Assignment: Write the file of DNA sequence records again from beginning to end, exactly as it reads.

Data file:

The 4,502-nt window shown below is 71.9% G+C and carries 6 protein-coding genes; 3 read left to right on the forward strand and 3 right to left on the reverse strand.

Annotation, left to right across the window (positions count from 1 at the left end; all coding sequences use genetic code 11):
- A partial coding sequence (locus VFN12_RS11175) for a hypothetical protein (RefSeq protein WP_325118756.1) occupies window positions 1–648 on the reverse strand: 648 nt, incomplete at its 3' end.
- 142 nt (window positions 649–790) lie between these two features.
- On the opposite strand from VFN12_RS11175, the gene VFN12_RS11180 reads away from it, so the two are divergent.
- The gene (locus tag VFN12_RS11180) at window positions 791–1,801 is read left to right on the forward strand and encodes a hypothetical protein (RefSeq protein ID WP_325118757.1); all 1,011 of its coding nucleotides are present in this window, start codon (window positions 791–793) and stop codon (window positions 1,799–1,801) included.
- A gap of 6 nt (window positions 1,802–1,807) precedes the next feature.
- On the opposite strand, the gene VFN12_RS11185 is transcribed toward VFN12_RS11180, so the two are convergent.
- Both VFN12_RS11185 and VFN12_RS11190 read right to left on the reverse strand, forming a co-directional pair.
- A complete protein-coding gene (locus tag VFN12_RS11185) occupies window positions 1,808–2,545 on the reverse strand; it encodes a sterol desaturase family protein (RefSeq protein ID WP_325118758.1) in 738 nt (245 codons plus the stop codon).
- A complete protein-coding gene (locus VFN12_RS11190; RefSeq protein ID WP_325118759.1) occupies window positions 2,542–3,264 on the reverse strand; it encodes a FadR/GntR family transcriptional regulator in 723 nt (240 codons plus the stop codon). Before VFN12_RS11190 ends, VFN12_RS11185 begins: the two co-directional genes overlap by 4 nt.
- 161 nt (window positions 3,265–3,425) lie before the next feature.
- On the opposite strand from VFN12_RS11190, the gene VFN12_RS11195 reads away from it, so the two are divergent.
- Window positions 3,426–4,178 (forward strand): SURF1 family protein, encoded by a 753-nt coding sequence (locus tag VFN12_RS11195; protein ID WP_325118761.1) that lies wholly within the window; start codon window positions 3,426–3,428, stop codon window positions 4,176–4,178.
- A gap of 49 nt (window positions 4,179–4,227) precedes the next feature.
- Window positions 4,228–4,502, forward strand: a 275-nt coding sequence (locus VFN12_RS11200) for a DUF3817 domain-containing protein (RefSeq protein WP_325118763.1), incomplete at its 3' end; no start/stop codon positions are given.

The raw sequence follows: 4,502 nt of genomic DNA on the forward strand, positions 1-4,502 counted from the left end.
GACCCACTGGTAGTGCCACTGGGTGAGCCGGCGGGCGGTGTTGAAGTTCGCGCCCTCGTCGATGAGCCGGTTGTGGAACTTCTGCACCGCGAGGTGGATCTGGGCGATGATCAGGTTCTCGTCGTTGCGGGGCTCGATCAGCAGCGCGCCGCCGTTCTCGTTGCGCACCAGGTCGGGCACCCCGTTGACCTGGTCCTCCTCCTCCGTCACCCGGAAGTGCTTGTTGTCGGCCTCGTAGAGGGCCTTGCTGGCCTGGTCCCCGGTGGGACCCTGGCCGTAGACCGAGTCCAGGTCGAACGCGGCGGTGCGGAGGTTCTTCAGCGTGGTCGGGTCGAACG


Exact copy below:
The 4,502-nt window shown below is 71.9% G+C and carries 6 protein-coding genes; 3 read left to right on the forward strand and 3 right to left on the reverse strand.

Annotation, left to right across the window (positions count from 1 at the left end; all coding sequences use genetic code 11):
- A partial coding sequence (locus VFN12_RS11175) for a hypothetical protein (RefSeq protein WP_325118756.1) occupies window positions 1–648 on the reverse strand: 648 nt, incomplete at its 3' end.
- 142 nt (window positions 649–790) lie between these two features.
- On the opposite strand from VFN12_RS11175, the gene VFN12_RS11180 reads away from it, so the two are divergent.
- The gene (locus tag VFN12_RS11180) at window positions 791–1,801 is read left to right on the forward strand and encodes a hypothetical protein (RefSeq protein ID WP_325118757.1); all 1,011 of its coding nucleotides are present in this window, start codon (window positions 791–793) and stop codon (window positions 1,799–1,801) included.
- A gap of 6 nt (window positions 1,802–1,807) precedes the next feature.
- On the opposite strand, the gene VFN12_RS11185 is transcribed toward VFN12_RS11180, so the two are convergent.
- Both VFN12_RS11185 and VFN12_RS11190 read right to left on the reverse strand, forming a co-directional pair.
- A complete protein-coding gene (locus tag VFN12_RS11185) occupies window positions 1,808–2,545 on the reverse strand; it encodes a sterol desaturase family protein (RefSeq protein ID WP_325118758.1) in 738 nt (245 codons plus the stop codon).
- A complete protein-coding gene (locus VFN12_RS11190; RefSeq protein ID WP_325118759.1) occupies window positions 2,542–3,264 on the reverse strand; it encodes a FadR/GntR family transcriptional regulator in 723 nt (240 codons plus the stop codon). Before VFN12_RS11190 ends, VFN12_RS11185 begins: the two co-directional genes overlap by 4 nt.
- 161 nt (window positions 3,265–3,425) lie before the next feature.
- On the opposite strand from VFN12_RS11190, the gene VFN12_RS11195 reads away from it, so the two are divergent.
- Window positions 3,426–4,178 (forward strand): SURF1 family protein, encoded by a 753-nt coding sequence (locus tag VFN12_RS11195; protein ID WP_325118761.1) that lies wholly within the window; start codon window positions 3,426–3,428, stop codon window positions 4,176–4,178.
- A gap of 49 nt (window positions 4,179–4,227) precedes the next feature.
- Window positions 4,228–4,502, forward strand: a 275-nt coding sequence (locus VFN12_RS11200) for a DUF3817 domain-containing protein (RefSeq protein WP_325118763.1), incomplete at its 3' end; no start/stop codon positions are given.

The raw sequence follows: 4,502 nt of genomic DNA on the forward strand, positions 1-4,502 counted from the left end.
GACCCACTGGTAGTGCCACTGGGTGAGCCGGCGGGCGGTGTTGAAGTTCGCGCCCTCGTCGATGAGCCGGTTGTGGAACTTCTGCACCGCGAGGTGGATCTGGGCGATGATCAGGTTCTCGTCGTTGCGGGGCTCGATCAGCAGCGCGCCGCCGTTCTCGTTGCGCACCAGGTCGGGCACCCCGTTGACCTGGTCCTCCTCCTCCGTCACCCGGAAGTGCTTGTTGTCGGCCTCGTAGAGGGCCTTGCTGGCCTGGTCCCCGGTGGGACCCTGGCCGTAGACCGAGTCCAGGTCGAACGCGGCGGTGCGGAGGTTCTTCAGCGTGGTCGGGTCGAACG